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Spokane, Washington  Est. May 19, 1883

Tribe’s Lottery Backed Legislators Feel Cda Tribal Plan Is A Winner

State officials and several North Idaho lawmakers - even those morally opposed to gambling - said Thursday they support the Coeur d’Alene Tribe’s proposed national lottery.

“I think it’s wonderful,” said Sen. Tim Tucker, D-Porthill. “We ought to stay out of it. A lottery is a self-tax - a willing buyer and a willing seller.”

The lottery, which would be available in 36 states via telephone, would be the largest lottery in U.S. history. One projection puts revenues at $400 million in three years.

“They could buy Coeur d’Alene Lake, then,” chuckled Rep. Don Pischner, R-Coeur d’Alene, who buys a lottery ticket every week.

“Fair’s fair,” said Sen. Mary Lou Reed, D-Coeur d’Alene. “The state of Idaho has a lottery, and the tribe should be able to do anything the state can do.”

“I would have to support anything that would improve conditions for the tribes,” said Rep. Marv Vandenberg, D-Coeur d’Alene. “Anything we did to restrict that (lottery), I fear, would restrict our own (state) lottery.”

The matter didn’t come up during a morning meeting between Coeur d’Alene tribal members and Gov. Phil Batt, said Batt’s spokeswoman, Amy Kleiner. But she said Batt supports the tribe’s efforts.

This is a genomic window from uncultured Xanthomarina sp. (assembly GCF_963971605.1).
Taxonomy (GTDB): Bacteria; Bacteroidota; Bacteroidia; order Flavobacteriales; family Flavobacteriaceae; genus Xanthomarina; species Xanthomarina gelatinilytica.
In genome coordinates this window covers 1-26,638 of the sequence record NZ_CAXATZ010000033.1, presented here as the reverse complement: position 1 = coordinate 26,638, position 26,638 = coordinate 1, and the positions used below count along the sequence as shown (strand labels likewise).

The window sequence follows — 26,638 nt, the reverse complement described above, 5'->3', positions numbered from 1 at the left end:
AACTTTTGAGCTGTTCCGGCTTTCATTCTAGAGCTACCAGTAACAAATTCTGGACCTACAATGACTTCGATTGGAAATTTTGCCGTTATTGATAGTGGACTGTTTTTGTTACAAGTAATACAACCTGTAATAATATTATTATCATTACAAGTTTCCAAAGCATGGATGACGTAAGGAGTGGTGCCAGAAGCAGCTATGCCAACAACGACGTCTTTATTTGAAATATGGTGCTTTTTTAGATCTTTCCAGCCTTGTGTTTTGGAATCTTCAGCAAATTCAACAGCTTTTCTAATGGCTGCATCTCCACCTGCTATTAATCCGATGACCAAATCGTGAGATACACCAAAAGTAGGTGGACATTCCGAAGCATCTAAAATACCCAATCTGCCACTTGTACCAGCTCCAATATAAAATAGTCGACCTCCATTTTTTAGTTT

“He thinks it’s fine,” she said. “They have a right to do it.”

That right comes from a 1992 gaming compact, ratified by the Legislature, which spells out what sorts of gambling the tribe can operate on reservation land. The compact clearly allows a lottery, provided the tribe complies with rules regarding security, accounting and employee background checks.

“As long as they abide by the compact, the state has no problem with it,” said deputy attorney general David High.

High said state officials aren’t worried the game would compete with the Idaho state lottery, which brings in $17 million per year.

“It’s kind of a non-issue,” he said. “It may be competition, but that’s the way the compact’s written.”

Even legislators who oppose gambling said they’re not likely to fight the Coeur d’Alene proposal.

“I don’t believe it’s healthy for a society or a community,” said Sen. Gordon Crow, R-Coeur d’Alene. “But I believe the tribes have argued their sovereignty, and I believe their sovereignty will only grow over the years.”

“I don’t like the idea of a lottery, period,” said Rep. Tom Dorr, R-Post Falls.

But with the state in the lottery business, he said, it seems hypocritical to try to stop the tribe from doing a similar - albeit larger - thing.

“If they have the ability to run a $400 million business, more power to them,” Dorr said.

Tribal officials remain tightlipped about the lottery, which they expect to start sometime this year. Coeur d’Alene tribal chairman Ernie Stensgar declined comment Thursday, saying the tribe will make a formal announcement in March.